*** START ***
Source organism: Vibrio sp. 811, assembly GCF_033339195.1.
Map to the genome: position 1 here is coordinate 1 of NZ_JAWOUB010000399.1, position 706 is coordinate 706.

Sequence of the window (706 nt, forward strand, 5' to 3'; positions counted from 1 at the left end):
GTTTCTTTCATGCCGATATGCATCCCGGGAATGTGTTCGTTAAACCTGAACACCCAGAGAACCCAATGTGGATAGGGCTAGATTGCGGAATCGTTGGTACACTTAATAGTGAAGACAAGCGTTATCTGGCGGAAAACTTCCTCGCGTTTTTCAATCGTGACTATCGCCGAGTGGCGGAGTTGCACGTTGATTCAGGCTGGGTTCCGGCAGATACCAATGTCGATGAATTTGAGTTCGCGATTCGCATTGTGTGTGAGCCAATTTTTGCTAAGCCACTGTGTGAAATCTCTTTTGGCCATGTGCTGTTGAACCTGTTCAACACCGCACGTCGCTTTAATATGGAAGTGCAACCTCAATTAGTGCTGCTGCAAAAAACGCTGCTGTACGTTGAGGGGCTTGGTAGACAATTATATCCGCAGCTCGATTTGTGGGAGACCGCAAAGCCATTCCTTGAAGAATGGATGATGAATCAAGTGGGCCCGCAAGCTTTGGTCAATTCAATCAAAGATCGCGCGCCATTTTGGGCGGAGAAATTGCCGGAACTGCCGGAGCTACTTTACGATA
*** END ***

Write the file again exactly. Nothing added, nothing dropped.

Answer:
Source organism: Vibrio sp. 811, assembly GCF_033339195.1.
Map to the genome: position 1 here is coordinate 1 of NZ_JAWOUB010000399.1, position 706 is coordinate 706.

Sequence of the window (706 nt, forward strand, 5' to 3'; positions counted from 1 at the left end):
GTTTCTTTCATGCCGATATGCATCCCGGGAATGTGTTCGTTAAACCTGAACACCCAGAGAACCCAATGTGGATAGGGCTAGATTGCGGAATCGTTGGTACACTTAATAGTGAAGACAAGCGTTATCTGGCGGAAAACTTCCTCGCGTTTTTCAATCGTGACTATCGCCGAGTGGCGGAGTTGCACGTTGATTCAGGCTGGGTTCCGGCAGATACCAATGTCGATGAATTTGAGTTCGCGATTCGCATTGTGTGTGAGCCAATTTTTGCTAAGCCACTGTGTGAAATCTCTTTTGGCCATGTGCTGTTGAACCTGTTCAACACCGCACGTCGCTTTAATATGGAAGTGCAACCTCAATTAGTGCTGCTGCAAAAAACGCTGCTGTACGTTGAGGGGCTTGGTAGACAATTATATCCGCAGCTCGATTTGTGGGAGACCGCAAAGCCATTCCTTGAAGAATGGATGATGAATCAAGTGGGCCCGCAAGCTTTGGTCAATTCAATCAAAGATCGCGCGCCATTTTGGGCGGAGAAATTGCCGGAACTGCCGGAGCTACTTTACGATA